Bunning’s Spending Hold Makes Him a Cad to TV Nets, Focus on His Supposed Victims

A retiring Senator not facing re-election stood up last week for principle, insisting new federal spending be covered by a matching reduction elsewhere, but instead of hailing Senator Jim Bunning as a “maverick” making sure the ruling party adheres to its promise new spending will be “paid for,” television network journalists on Monday night painted him as an ogre, focusing on the presumed victims of delayed spending.

Teasing World News, ABC anchor Diane Sawyer stressed how he’s “denying” people unemployment benefits so ABC decided to “confront” him: “One man's stand. A single Senator stops the whole Congress, denying thousands of people unemployment benefits. We confront him to ask why.” Sawyer framed the story around how Bunning is blocking “life support for the unemployed.”

Reporter Jon Karl concentrated on victims as he played video of himself confronting Bunning by an elevator: “We wanted to ask the Senator why he is blocking a vote that would extend unemployment benefits to more than 340,000 Americas, including Brenda Wood, a teacher in Austin, Texas who has been out of work for two years.” That’s not all: “Bunning is also blocking money for highway construction. So across the country today, 41 construction projects ground to a halt, thousands of workers furloughed without pay.”

On CBS, Katie Couric characterized Bunning’s hold on the $10 billion measure as “one of the stranger episodes on Capitol Hill” before Nancy Cordes lamented: “Because the bill didn't pass by today, 2,000 federal transportation workers had to be furloughed without pay, 400,000 Americans risk losing their unemployment benefits over the next seven to ten days...” NBC’s Kelly O’Donnell echoed: “Tonight, 2,000 Department of Transportation workers are furloughed without pay, highway projects and unemployment benefits for 400,000 are put on hold.”

In contrast, FNC’s Bret Baier offered a friendlier take on Bunning’s stand:
The idea of buying only the things you can actually pay for hasn't been a big seller in Washington for decades. Right now, one Republican Senator is catching all kinds of grief for taking a position that millions of American families have to live by.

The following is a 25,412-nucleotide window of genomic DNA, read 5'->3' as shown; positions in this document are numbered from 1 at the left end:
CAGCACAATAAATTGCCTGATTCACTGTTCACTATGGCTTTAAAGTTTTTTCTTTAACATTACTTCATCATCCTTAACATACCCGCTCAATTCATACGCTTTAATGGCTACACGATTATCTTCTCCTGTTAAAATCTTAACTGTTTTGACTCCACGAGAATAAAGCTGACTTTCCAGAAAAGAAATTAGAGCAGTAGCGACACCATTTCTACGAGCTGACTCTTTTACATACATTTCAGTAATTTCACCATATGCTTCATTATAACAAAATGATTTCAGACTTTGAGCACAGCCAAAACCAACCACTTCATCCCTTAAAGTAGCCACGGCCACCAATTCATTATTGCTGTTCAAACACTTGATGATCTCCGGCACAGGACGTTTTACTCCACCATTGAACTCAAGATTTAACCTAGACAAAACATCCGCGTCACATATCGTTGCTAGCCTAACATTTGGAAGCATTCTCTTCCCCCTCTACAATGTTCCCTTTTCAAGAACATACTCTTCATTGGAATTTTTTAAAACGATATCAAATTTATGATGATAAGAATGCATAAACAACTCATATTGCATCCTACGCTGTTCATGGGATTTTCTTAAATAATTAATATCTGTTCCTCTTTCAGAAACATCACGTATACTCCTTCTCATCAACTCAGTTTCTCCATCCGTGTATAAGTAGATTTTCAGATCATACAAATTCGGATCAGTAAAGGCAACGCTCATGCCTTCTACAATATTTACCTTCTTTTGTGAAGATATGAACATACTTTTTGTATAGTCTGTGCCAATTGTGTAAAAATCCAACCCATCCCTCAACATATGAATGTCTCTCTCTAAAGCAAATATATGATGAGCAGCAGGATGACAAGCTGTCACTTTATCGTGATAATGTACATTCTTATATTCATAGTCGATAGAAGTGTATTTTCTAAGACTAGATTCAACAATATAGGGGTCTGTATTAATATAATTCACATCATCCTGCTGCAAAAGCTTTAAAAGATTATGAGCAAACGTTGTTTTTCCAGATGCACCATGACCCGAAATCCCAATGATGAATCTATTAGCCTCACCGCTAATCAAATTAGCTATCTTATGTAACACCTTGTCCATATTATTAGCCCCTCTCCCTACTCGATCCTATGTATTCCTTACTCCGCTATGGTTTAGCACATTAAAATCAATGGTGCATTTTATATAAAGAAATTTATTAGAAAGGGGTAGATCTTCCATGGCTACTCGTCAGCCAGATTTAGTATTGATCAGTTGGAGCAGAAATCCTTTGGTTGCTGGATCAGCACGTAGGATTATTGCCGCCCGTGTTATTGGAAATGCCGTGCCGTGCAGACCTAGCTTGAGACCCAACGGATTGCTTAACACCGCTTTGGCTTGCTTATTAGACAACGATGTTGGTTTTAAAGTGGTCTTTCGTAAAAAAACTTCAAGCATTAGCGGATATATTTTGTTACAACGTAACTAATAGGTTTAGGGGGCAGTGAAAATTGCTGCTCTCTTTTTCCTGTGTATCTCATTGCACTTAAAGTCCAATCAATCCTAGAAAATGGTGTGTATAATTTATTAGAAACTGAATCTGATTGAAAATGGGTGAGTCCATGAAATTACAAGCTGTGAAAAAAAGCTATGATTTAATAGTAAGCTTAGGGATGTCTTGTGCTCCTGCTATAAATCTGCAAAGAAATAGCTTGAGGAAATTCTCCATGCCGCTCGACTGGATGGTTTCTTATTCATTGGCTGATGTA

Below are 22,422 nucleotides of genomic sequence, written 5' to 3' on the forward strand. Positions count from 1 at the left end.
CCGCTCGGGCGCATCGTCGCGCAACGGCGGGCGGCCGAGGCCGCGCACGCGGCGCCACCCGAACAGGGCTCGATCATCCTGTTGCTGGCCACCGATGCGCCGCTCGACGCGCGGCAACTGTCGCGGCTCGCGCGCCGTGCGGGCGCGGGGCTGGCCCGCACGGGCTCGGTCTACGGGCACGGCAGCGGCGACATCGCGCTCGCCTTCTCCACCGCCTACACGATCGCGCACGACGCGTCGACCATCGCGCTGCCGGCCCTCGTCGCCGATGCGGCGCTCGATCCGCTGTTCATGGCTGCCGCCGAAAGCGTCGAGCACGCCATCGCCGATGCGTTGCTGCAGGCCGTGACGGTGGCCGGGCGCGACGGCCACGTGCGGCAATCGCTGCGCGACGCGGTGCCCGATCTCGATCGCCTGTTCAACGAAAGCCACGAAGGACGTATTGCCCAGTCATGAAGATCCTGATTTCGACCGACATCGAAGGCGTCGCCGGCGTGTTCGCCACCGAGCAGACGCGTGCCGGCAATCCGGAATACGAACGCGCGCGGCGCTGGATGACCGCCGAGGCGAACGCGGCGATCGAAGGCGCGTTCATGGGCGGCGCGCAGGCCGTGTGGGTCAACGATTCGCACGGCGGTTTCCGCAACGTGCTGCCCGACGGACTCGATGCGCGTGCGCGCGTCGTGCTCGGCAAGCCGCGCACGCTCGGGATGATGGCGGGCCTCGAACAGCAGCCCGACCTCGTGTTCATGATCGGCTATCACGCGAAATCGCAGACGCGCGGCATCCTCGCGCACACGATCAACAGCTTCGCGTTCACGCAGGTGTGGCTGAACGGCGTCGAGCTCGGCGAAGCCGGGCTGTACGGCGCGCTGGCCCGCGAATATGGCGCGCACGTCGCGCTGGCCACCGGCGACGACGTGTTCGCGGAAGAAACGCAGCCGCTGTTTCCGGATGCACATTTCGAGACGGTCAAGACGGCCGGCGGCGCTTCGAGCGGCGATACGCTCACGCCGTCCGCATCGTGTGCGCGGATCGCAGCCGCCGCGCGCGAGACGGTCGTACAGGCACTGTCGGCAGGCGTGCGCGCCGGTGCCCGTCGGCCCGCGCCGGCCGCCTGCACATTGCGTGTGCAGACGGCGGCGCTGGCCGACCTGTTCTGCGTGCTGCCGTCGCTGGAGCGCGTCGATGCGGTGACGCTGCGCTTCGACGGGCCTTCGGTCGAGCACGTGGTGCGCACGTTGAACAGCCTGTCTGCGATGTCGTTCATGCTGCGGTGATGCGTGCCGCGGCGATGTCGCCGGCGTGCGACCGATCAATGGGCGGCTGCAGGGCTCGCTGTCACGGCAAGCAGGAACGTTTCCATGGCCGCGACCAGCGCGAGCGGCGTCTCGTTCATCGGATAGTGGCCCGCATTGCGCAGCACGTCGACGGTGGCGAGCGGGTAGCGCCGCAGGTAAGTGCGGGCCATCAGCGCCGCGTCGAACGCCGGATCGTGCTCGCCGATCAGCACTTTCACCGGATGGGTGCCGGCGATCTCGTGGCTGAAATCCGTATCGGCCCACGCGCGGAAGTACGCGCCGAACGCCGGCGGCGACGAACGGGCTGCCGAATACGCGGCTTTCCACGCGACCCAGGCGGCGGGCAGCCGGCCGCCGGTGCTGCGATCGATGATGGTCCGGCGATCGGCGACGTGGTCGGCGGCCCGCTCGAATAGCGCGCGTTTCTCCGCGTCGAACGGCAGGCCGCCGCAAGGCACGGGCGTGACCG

Coverage from Monday night, March 1:

ABC’s World News:
DIANE SAWYER: Now, to Washington and a single Senator who has a whole Congress at a standstill. He says the government should stop extra spending now even if it's life support for the unemployed. Jon Karl trailed him. Jon.

JON KARL: Diane, that one Senator is Kentucky Republican Jim Bunning. He is taking a stand that Congress must pay it's bill and he's not backing down. Jim Bunning is a Hall of Fame pitcher known for throwing brush-back pitches and a Senator who isn't afraid to ruffle feathers.

KARL, CHASING BUNNING INTO ELEVATOR: Sir, we just wanted to ask you-

SENATOR BUNNING: Excuse me, this is a Senator-only elevator.

KARL: Can I come on the elevator?

BUNNING: No, you may not.

KARL: We wanted to ask the Senator why he is blocking a vote that would extend unemployment benefits to more than 340,000 Americas, including Brenda Wood, a teacher in Austin, Texas who has been out of work for two years.

BRENDA WOOD: I've done a lot without and drained my savings, so pretty much my daughter's been helping out, so -- I don't know what I'll do.

KARL: Senator Bunning is also blocking money for highway construction. So across the country today, 41 construction projects ground to a halt, thousands of workers furloughed without pay.

KARL TO BUNNING: Can you tell us why you're blocking this vote?

BUNNING, IN ELEVATOR AS DOORS CLOSE: I already did [edit jump] Excuse me!

KARL: Are you concerned about those that are going to lose their benefits?

KARL: Later, Senator Bunning went to the Senate floor to explain he favors the bill but wants to see it paid for with cuts to other programs.

SENATOR JIM BUNNING, ON SENATE FLOOR: If we can't find $10 billion to pay for something that we all support, we will never pay for anything on the floor of this U.S. Senate.